A thousand Canadian conservative politicians and activists are gathered in Ottawa this month for the annual Manning Centre Conference. With conservatives out of power almost everywhere, the theme of the Conference is “recharging the right”. The Spring 2016 edition of C2C Journal complements this theme by examining what conservatives got right – and wrong – during their time in power, and what they might do to find their way back from the political wilderness. The edition launches today with editor Paul Bunner’s lead editorial and a reflection on Stephen Harper’s legacy by George Koch and Martin Grün.
C2C Journal editor Paul Bunner opens the 2015 Winter Edition with a preview of its timely theme – energy and the environment. As the massive global climate change summit opens in Paris, Canada’s energy-fuelled economy is in dire straits. Oil and gas prices are down, taxes and regulations are up, job losses are mounting, and investment is fleeing to jurisdictions where it is actually possible to get pipelines and other energy infrastructure built. Former Prime Minister Stephen Harper’s dream of making Canada an “energy superpower” has stalled, and his successors are trying to keep the oil flowing by putting a generous coat of green lipstick on our energy pig. Let us pray that it gets the global warmists off our case.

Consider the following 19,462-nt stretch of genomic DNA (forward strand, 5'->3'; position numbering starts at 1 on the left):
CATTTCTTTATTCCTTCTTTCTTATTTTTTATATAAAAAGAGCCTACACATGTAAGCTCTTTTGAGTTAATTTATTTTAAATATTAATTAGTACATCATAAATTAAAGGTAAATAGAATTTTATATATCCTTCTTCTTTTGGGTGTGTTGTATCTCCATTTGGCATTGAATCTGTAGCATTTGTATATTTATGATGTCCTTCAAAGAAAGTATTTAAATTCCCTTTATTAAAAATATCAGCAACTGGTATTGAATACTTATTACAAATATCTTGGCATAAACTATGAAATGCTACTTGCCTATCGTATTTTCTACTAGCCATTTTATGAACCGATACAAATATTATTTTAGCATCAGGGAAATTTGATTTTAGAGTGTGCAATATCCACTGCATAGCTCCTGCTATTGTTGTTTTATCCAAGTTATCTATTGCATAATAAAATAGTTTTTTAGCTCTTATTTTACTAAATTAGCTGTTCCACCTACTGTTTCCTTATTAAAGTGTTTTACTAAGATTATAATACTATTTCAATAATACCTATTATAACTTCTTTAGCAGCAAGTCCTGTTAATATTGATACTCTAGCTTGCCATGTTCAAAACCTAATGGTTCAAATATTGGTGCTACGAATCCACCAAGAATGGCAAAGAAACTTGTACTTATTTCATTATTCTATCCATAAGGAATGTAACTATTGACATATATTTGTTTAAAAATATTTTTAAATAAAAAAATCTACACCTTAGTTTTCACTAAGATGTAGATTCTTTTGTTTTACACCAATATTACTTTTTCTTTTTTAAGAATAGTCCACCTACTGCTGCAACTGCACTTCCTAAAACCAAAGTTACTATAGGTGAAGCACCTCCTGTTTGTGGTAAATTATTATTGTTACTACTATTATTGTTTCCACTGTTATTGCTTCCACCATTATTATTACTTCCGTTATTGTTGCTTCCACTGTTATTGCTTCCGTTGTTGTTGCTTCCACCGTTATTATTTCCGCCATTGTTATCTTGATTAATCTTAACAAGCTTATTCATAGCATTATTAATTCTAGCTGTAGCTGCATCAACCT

What if the horrific Islamist assault on Paris last Friday had occurred just a few weeks earlier, before the October 19 Canadian federal election? Would voters have felt differently about Bill C-51, bombing ISIS, opening the door to refugees, stripping citizenship from terrorists, and banning the niqab? Probably, but it doesn’t matter. What matters is how the young Trudeau government handles refugee and security policy in the aftermath of the Paris attacks. Our western allies are tightening their borders and escalating the war against ISIS. But the Liberals, writes Paul Bunner, are stubbornly sticking to their election script.